It’s always been said that we shouldn’t forget our past. No matter how old we get or how successful we become in life, looking back and tracing our roots is good for the soul. It keeps us grounded and puts our existence in perspective.
As profound as this may sound, it seems like the people at Porsche agree with us. Proof of this is the company's bid to revive a classic nameplate. Porsche will reintroduce the 718 as the 718 Boxster and 718 Cayman for the 2016-model makeover. Confused? Maybe a short history lesson will shed some light on the matter.
For those who may not remember, the 718 was the successor to the highly coveted 550 Spyder of the 1950s. The car that was made famous by Hollywood bad boy James Dean had a more potent relative in the guise of the 718. It had the highest configuration of the flat-four engine layout, giving it ample bragging rights to compete in various motorsport events at the time.
Among its track outings were the 12-hour race at Sebring in 1960 and famous European Hill Climb that ran between 1958 and 1961. Further proving its mettle were its victories at the prestigious 24 Hours at Le Mans and at Targa Florio in Sicily from 1959 to 1960. The secret to these successes was the powerful yet frugal flat-four-cylinder mill, such as the 142hp motor found in the 718 RSK.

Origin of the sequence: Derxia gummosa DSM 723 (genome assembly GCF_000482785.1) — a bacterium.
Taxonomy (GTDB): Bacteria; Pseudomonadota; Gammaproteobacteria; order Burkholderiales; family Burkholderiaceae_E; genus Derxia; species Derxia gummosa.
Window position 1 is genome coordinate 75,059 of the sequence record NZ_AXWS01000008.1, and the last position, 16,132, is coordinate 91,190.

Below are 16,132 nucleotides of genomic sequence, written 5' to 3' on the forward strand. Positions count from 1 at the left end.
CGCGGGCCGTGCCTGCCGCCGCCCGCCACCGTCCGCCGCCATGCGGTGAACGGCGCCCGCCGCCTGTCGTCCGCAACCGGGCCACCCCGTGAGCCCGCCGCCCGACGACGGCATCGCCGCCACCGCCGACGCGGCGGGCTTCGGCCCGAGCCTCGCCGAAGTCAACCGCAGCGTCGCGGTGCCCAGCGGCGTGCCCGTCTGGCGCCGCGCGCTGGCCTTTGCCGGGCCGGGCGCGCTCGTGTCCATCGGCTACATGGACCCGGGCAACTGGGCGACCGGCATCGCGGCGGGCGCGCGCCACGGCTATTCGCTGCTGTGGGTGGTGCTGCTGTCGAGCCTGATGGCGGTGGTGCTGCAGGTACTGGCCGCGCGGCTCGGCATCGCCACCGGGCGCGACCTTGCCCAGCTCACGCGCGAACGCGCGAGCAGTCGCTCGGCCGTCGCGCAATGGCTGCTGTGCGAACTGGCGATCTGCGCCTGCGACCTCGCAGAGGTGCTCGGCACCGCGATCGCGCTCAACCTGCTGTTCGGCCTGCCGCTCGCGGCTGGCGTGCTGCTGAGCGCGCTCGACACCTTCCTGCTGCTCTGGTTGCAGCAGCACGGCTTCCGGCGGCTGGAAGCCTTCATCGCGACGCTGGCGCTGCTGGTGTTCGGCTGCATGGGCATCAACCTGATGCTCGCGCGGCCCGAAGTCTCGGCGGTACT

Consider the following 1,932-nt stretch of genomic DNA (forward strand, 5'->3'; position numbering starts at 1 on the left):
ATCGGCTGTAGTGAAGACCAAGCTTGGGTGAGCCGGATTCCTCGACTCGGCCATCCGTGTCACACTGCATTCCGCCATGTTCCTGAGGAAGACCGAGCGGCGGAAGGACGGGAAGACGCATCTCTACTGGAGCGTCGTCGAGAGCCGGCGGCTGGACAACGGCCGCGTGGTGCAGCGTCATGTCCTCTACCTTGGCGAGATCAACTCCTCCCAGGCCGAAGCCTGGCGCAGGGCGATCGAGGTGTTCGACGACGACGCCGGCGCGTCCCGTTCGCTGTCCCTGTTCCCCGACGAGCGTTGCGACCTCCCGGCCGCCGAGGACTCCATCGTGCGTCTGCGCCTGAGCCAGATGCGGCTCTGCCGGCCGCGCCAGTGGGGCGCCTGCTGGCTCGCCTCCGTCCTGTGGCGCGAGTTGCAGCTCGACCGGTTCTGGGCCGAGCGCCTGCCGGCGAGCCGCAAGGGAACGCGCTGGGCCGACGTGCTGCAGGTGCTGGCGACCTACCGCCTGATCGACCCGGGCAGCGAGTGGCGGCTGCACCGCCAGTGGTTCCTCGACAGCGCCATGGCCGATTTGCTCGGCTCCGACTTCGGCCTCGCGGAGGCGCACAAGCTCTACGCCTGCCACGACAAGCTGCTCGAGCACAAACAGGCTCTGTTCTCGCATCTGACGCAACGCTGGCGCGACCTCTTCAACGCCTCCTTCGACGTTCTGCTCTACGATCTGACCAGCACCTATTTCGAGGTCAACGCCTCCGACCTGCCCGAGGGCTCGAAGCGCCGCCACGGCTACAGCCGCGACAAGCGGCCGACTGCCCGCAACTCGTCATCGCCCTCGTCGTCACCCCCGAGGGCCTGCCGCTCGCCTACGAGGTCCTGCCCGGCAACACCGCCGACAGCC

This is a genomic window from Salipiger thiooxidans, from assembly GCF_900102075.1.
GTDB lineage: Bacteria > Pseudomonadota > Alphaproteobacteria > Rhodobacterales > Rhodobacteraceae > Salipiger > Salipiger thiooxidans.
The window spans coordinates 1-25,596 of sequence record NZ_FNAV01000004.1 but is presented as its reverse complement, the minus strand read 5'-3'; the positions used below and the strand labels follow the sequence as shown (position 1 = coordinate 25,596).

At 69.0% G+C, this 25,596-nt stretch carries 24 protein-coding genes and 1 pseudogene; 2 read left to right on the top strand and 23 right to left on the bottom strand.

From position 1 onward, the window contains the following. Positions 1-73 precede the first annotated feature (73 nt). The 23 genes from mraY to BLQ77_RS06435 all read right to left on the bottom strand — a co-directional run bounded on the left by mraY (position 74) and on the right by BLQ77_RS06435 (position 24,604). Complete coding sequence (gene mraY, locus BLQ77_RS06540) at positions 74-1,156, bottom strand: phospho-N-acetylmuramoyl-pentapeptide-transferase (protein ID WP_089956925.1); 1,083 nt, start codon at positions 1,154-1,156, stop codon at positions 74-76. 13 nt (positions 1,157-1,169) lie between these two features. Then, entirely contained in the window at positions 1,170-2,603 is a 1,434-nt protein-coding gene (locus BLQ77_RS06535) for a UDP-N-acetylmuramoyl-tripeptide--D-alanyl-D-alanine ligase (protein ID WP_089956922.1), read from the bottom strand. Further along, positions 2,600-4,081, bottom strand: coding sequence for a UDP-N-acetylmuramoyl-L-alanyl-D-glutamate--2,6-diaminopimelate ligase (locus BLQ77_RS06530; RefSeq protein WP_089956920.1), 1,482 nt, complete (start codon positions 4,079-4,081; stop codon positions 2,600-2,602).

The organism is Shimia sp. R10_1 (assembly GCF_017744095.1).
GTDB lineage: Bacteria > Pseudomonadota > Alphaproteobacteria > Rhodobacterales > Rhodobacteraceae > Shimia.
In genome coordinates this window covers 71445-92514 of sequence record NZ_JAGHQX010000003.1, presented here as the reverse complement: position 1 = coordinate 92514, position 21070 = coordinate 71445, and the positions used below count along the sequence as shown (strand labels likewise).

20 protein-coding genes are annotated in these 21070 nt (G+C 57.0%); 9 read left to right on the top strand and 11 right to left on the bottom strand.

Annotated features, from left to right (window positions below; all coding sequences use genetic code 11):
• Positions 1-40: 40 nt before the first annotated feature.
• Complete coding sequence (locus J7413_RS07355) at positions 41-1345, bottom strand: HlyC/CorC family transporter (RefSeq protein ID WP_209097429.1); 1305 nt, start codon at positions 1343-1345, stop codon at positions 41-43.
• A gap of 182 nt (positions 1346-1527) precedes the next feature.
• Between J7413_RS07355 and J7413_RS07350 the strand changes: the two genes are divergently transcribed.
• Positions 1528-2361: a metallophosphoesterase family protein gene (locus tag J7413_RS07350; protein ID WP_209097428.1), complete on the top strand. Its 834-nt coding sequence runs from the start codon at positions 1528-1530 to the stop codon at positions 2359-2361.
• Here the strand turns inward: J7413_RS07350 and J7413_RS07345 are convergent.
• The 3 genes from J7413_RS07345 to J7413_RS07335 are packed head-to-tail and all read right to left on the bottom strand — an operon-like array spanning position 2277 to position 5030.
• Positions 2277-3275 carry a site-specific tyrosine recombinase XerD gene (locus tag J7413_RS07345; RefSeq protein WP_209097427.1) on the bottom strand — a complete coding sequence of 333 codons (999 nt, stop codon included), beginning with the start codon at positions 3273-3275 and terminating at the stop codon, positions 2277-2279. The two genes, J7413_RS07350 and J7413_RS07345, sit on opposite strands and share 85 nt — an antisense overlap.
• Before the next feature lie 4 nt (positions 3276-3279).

It is this winning formula that Porsche hopes people will remember in its bid to revive the 718 moniker. The Boxster and the Cayman share the same engine layout and lightweight design that made their predecessor such a joy to drive. Yet, unlike their forebear, the 718 roadster and coupe are cars that one can use as a daily driver. How awesome is that?
While Porsche hasn’t released any further details about the 718 comeback, expect to see the 718 Boxster and the 718 Cayman over the course of 2016. Who knows? We might even see a silver (with red interior) iteration--it would make for a truly remarkable tribute to the original car. Either way, we’ll be waiting eagerly. And of course, we’ll share the good news with you once it happens. Wait for it.